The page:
Play your cards right

Cigarette companies included cards in their packs, on themes ranging from film stars to fish, and they usually came in sets of 50. You could stick them in special albums, but my friends and I kept our sets in shoeboxes, secured by rubber bands.

I had a second shoebox in which I kept my spares ready for swapping, and that too was full.

Our main source of supply was our parents, family members and their friends, almost all of whom were smokers. We also used to stop men in the street with the time-honoured cry, “Got any fag cards, mister?” We would accost men on our way to school or while we were playing out in the evenings. We would waylay men returning from work or on their way back from watching the cricket on summer evenings. Certain points on Plumstead Common and the junction of Plumstead Common Road with Burrage Road were particularly profitable pitches.
The line-up

At school, we played ‘fag cards’ at break time. The card players gathered along the wall by the lavatories and were of two types – pitch holders and players. The pitch holder would squat down close to the wall and arrange his options. He would lean a card against the wall, fold a card in two and place it a few inches in front of the wall, or he could bend
the edges of the folded card back about a quarter of an inch so that it looked in profile rather like a witch’s hat. The row of pitch holders would offer cards in a variety of positions, and encouraged the players to patronise them by shouting the odds.

The players crouched several feet from the wall (our oche was a standardised distance pragmatically arrived at and rigidly enforced) and attempted to flick a card to knock the pitch holder’s card over.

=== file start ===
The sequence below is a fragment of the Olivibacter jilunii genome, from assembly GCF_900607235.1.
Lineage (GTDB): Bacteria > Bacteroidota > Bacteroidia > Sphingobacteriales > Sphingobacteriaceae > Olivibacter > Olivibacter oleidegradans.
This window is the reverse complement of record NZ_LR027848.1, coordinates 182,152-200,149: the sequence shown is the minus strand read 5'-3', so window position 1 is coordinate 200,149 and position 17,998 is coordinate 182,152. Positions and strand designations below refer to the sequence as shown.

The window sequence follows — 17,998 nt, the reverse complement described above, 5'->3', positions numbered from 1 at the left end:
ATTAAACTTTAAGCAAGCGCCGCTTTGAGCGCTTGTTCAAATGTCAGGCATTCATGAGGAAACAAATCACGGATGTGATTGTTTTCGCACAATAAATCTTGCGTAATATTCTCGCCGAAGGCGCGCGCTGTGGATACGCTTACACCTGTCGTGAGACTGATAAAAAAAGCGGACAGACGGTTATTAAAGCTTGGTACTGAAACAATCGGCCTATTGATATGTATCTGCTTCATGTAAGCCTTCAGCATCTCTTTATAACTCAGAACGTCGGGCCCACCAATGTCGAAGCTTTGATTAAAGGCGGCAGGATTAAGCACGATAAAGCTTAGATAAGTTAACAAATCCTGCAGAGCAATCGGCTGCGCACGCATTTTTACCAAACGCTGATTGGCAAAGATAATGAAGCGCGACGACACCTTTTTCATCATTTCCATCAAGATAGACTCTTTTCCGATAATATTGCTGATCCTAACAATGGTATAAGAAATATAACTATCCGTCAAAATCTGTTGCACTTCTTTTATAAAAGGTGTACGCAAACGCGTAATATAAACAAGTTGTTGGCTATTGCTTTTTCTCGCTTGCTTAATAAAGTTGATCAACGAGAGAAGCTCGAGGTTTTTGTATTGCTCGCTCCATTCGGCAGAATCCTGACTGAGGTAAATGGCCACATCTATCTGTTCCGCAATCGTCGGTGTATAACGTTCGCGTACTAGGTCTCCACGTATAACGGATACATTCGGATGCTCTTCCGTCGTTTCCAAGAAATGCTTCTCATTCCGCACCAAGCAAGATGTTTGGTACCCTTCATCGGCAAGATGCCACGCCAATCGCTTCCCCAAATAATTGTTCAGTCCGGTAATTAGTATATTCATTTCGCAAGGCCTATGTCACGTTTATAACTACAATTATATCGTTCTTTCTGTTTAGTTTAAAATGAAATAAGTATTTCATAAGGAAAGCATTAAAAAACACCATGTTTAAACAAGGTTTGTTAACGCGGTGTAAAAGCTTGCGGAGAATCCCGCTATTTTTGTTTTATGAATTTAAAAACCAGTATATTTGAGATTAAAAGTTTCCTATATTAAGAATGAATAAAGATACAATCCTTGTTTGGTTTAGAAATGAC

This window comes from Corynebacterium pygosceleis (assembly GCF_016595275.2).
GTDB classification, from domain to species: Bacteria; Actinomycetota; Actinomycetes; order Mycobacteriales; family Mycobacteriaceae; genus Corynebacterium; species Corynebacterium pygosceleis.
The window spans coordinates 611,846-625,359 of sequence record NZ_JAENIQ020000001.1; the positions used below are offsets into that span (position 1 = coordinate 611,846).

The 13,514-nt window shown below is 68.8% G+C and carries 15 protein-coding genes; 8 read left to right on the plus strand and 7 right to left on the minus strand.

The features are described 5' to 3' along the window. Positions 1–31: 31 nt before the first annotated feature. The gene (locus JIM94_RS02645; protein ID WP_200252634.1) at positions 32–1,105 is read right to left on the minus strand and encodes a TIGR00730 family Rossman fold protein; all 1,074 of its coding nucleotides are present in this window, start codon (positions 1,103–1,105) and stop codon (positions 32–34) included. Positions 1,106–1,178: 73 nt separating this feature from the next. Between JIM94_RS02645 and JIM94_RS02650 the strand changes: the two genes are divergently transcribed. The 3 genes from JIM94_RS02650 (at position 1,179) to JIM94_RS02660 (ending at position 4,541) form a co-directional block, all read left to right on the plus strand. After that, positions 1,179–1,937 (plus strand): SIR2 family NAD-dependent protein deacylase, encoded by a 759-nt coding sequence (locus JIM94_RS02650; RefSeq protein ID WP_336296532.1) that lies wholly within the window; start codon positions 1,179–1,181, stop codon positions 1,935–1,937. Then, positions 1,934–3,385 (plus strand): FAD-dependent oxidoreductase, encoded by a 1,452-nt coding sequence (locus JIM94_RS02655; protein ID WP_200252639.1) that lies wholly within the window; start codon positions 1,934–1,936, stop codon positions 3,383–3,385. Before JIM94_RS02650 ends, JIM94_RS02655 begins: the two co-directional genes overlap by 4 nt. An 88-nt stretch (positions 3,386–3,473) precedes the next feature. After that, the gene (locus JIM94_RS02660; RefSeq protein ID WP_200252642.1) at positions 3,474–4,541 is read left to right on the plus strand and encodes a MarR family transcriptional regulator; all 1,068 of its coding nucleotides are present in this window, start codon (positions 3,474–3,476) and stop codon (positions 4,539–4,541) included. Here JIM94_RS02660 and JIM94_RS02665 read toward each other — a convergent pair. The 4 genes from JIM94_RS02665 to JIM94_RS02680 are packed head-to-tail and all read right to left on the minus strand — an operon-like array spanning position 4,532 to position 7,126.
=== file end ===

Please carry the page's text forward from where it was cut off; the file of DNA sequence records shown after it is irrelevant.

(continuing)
If successful, the player was rewarded with new cards. It was fairly easy to knock over a card leaning against the wall, and for that he received one card plus his own card back. It was harder to knock over a folded card, so he got two cards for this. Turning the carefully folded and bent card upside down demanded accurate and forceful play, and he won two cards for this.

All cards that missed were gathered in and kept by the pitch holder.

It was a busy corner of the playground, with small boys clutching packets of fag cards in their hands, moving from pitch to pitch according to slight variations in the odds.

Those who were skilled in the accurate flicking of cards tended to remain players. Less successful players would seek to recoup their losses by becoming pitch holders.

One entrepreneurial development of our play was the employment of the most skilled flickers by boys who had little skill themselves but had a store of cards and ambitions for an even larger one.

It so happened that my friend Firebrace (always known as Fireplace) had magic in his fingers.

I employed him from time to time when I was going through a lean spell, having first agreed on his fee of a number of cards of his choice. Obviously, the stiffer the card, the better and more effective it was to flick, and Fireplace was expert on the playing merits of cards produced by various cigarette companies. He made quite a profit from me. My collection of cards and shoeboxes disappeared during the war, like many of my boyhood treasures. However, I must admit I still feel rather a pang when I come across a table laden with sets, many of them old friends, at antiques fairs.

Adrian Bristow, Chester